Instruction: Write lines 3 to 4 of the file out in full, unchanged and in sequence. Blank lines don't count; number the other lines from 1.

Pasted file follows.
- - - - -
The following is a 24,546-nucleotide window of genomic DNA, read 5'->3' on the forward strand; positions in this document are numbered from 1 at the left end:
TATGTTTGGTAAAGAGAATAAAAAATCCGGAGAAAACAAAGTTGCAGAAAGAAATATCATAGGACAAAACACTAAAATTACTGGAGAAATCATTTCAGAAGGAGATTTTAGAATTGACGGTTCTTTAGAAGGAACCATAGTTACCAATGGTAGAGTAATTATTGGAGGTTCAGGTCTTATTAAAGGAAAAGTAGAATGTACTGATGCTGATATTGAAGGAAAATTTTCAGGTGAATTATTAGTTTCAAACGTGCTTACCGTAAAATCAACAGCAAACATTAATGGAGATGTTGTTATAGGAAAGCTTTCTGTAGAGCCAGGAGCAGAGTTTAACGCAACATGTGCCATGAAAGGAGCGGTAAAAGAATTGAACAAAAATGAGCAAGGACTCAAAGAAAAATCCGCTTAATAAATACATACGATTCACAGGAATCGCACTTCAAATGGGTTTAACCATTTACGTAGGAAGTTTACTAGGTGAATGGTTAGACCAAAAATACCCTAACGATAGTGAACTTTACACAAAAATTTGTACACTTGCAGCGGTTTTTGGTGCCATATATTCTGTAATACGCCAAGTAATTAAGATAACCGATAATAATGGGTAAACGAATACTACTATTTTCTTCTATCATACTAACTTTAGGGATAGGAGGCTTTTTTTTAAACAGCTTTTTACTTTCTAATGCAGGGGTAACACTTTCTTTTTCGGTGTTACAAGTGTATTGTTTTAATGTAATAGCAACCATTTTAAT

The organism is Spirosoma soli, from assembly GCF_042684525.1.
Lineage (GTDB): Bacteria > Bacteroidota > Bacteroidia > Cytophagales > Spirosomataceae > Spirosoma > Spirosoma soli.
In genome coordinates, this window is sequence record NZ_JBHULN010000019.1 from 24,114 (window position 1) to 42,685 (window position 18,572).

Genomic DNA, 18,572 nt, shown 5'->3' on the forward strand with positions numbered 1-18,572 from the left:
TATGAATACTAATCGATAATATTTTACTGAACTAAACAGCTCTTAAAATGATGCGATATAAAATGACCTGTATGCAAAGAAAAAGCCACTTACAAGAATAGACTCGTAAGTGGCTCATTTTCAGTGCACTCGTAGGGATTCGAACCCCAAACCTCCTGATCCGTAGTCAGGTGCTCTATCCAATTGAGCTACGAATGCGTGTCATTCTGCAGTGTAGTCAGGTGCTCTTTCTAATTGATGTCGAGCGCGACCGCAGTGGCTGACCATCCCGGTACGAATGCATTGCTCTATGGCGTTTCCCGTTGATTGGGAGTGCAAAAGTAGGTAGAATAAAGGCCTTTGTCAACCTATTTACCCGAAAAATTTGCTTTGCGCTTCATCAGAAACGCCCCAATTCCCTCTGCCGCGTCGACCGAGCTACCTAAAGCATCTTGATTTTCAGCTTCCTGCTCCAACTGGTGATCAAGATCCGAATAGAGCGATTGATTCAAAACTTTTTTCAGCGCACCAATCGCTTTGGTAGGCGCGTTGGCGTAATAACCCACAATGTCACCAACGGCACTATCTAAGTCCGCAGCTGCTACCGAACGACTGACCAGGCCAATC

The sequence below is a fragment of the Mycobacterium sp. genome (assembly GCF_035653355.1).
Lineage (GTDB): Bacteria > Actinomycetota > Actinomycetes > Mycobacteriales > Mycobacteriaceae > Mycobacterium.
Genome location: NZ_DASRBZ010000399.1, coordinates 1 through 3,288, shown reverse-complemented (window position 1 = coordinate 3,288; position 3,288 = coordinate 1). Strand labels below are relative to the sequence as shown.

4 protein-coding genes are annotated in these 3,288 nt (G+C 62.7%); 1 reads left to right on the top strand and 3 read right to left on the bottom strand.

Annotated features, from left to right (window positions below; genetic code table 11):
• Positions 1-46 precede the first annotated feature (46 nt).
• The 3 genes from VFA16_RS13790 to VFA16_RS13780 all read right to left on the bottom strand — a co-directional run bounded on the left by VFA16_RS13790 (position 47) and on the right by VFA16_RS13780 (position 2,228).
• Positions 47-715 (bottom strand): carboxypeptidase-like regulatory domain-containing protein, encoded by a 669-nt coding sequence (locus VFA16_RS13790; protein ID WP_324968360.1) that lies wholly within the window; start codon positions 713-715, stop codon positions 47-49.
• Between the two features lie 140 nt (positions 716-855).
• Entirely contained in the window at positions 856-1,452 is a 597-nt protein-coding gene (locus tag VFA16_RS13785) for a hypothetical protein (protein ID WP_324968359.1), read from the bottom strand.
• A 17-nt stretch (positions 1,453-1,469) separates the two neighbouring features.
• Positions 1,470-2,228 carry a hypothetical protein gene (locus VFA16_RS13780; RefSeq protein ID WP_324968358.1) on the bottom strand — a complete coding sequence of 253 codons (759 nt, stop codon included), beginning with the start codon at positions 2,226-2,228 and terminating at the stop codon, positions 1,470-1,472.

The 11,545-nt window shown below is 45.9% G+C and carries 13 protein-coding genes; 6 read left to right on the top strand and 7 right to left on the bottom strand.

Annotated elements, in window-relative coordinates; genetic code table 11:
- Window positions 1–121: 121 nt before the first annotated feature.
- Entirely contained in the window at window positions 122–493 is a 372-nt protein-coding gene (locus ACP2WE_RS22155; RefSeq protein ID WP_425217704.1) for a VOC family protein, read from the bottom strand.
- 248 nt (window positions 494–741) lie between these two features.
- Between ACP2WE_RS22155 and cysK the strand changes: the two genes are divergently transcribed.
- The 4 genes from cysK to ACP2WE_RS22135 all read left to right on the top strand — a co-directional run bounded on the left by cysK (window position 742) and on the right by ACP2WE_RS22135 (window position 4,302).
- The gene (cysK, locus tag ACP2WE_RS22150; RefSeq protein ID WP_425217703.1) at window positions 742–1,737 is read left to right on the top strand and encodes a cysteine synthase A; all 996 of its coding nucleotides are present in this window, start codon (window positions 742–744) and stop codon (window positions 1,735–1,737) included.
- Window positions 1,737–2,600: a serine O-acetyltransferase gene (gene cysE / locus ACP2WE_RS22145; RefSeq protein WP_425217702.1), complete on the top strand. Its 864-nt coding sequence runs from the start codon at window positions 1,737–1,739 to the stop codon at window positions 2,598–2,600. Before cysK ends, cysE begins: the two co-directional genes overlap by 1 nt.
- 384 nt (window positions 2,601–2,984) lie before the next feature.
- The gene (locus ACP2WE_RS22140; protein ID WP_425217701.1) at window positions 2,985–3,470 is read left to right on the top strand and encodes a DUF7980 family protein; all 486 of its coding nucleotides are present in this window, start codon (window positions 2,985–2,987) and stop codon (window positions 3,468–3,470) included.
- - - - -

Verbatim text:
The organism is Spirosoma soli, from assembly GCF_042684525.1.
Lineage (GTDB): Bacteria > Bacteroidota > Bacteroidia > Cytophagales > Spirosomataceae > Spirosoma > Spirosoma soli.